When former double-divisional champion B.J. Penn announced he was “done” fighting it seemed his words didn’t have the same resonance with fans as was the case when Randy Couture and Chuck Liddell hung up their gloves. Though his retirement may have been unexpected to some, many MMA fans weren’t caught off guard by the Hawaiian’s emotional reaction after losing to Nick Diaz based on his behavior after other bouts he’d come up short in.

Penn has now had a few weeks off to reflect on the situation and, not surprisingly, it appears the UFC icon has reconsidered his stance on calling it quits. However, he stopped short of giving anything resembling a guarantee.

“You know, I kind of think this is something I should have done after the first Frankie Edgar fight. A bunch of my coaches pleaded with me to step away from the sport and take some time off. I was just kind of in the mix. I kept going and kept going trying to push myself. I don’t really like the results I’ve been getting. I’m just going to take some time off, take some time away from the sport,” Penn explained in an interview with HDNet prior to his brother’s bout match-up at ProElite: Big Guns.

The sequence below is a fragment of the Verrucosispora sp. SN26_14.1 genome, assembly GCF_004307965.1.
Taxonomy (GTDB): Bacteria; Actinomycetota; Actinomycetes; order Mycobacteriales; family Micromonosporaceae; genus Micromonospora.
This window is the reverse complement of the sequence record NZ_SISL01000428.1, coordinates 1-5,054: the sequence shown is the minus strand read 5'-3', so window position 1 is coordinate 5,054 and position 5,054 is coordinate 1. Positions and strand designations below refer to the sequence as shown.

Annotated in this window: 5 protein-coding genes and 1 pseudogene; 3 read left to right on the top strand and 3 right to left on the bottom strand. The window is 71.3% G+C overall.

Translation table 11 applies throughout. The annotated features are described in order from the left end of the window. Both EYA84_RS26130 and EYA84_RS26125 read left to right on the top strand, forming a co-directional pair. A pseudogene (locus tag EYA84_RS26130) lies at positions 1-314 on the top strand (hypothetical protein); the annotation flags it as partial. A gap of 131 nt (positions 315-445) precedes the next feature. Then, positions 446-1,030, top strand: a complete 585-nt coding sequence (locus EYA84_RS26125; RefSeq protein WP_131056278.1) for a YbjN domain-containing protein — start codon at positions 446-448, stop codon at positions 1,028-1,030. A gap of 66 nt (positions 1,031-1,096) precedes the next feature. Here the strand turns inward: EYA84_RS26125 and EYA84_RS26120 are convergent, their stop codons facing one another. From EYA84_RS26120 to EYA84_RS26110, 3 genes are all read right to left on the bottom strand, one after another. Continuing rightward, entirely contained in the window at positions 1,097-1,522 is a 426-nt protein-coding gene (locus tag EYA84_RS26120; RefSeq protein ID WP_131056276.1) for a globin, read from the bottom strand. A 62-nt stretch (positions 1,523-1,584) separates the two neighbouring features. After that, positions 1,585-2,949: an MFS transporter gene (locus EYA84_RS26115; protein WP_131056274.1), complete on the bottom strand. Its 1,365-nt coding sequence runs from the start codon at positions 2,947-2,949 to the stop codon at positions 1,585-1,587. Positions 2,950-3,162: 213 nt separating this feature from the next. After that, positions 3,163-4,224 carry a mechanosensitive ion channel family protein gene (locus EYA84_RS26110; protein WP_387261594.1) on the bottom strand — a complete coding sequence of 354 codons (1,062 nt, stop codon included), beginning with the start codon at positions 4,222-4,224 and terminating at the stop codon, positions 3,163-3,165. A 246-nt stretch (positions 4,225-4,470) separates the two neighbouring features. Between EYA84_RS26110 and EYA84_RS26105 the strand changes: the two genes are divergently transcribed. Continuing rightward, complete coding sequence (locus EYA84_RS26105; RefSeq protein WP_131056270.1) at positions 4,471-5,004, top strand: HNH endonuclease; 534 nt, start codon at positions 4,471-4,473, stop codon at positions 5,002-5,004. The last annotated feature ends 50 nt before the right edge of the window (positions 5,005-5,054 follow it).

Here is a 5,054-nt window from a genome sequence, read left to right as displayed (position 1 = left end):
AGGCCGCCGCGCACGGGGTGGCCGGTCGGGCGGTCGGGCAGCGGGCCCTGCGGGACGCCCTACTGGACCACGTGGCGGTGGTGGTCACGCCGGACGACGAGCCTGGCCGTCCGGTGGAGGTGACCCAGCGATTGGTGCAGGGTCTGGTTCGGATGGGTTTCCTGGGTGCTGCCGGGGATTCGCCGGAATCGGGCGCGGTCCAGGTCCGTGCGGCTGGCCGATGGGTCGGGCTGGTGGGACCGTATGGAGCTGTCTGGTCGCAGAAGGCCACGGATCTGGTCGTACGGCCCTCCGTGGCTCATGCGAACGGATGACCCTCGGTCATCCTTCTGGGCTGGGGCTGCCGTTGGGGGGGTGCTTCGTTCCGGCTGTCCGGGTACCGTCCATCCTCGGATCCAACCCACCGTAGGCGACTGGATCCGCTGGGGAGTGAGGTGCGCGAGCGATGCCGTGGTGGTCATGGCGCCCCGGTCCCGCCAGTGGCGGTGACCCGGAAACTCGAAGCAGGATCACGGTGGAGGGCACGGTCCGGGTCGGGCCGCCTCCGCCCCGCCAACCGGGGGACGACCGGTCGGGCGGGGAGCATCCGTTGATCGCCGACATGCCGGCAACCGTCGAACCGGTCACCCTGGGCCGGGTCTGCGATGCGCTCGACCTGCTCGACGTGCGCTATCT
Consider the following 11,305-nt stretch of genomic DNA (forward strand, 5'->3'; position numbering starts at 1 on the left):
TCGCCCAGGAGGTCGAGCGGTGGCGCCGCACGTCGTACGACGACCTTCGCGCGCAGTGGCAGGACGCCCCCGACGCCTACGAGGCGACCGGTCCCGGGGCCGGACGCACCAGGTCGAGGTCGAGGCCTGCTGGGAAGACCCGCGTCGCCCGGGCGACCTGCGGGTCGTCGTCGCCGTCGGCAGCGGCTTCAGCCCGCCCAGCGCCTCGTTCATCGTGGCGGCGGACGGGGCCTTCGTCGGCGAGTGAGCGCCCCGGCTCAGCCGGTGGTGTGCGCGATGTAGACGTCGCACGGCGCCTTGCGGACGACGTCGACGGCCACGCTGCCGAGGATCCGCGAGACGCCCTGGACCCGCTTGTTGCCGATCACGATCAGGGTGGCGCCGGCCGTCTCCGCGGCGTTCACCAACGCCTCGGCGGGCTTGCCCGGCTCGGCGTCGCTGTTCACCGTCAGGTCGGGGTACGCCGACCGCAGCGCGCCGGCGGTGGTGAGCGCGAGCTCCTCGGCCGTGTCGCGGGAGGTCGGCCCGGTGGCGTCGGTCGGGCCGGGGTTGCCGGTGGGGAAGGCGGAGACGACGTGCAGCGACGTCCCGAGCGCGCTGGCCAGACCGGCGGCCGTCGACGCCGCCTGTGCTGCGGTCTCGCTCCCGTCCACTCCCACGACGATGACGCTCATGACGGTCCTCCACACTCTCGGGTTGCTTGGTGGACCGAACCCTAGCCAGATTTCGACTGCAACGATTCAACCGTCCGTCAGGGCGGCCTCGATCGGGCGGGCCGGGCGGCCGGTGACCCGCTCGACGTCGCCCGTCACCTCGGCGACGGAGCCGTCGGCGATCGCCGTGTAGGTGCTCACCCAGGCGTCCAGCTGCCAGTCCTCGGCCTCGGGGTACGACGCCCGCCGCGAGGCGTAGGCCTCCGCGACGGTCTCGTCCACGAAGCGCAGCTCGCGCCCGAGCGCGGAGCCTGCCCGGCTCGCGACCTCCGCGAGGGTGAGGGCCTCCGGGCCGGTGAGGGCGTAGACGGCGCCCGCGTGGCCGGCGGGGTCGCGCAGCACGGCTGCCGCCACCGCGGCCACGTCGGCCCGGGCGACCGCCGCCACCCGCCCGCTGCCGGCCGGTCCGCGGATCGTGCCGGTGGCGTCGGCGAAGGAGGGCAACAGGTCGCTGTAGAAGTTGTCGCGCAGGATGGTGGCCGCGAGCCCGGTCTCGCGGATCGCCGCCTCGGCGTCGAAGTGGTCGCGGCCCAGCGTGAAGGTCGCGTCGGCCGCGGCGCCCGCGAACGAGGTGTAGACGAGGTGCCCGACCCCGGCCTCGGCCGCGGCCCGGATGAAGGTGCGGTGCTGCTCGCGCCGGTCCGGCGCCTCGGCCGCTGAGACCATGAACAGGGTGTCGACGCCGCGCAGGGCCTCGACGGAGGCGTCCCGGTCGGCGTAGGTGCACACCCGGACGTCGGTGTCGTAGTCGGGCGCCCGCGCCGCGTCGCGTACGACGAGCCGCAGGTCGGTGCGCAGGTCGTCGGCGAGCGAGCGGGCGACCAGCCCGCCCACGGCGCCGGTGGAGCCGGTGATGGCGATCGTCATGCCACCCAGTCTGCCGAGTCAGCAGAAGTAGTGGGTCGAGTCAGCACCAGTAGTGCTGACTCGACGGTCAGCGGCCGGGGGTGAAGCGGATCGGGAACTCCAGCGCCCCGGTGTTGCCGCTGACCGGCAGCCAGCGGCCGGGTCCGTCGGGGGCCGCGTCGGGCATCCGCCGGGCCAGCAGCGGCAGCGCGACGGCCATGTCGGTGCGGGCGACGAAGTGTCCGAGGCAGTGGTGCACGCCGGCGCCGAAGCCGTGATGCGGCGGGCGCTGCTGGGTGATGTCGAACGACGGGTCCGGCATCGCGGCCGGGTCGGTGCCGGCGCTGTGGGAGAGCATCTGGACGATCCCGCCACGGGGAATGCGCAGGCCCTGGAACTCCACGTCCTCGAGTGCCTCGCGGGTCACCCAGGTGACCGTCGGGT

“If I ever feel it again I’ll come back – if it interests me, if it excites me,” the 32-year old continued. “I don’t want to be sitting back in the locker room saying, ‘I can’t believe I’m still doing this.’ So if it excites me, we’ll see how everything goes, but I definitely need some time away.

You can watch the segment with Penn, including his pick in Diaz’s upcoming fight with Georges St. Pierre, below:


MMATraining Take: No, my jaw is not dropped. I’d wager more people felt Penn would fight again than felt he was done for good after UFC 137. All it will take is a situation where Edgar loses the title to draw him back to 155, while a challenge from Jon Fitch, Carlos Condit, or Josh Koscheck would have the same effect at 170. He just needs some time to relax, enjoy life with his family, and get his head right so he can come back and wow fans once again with another great performance in the cage.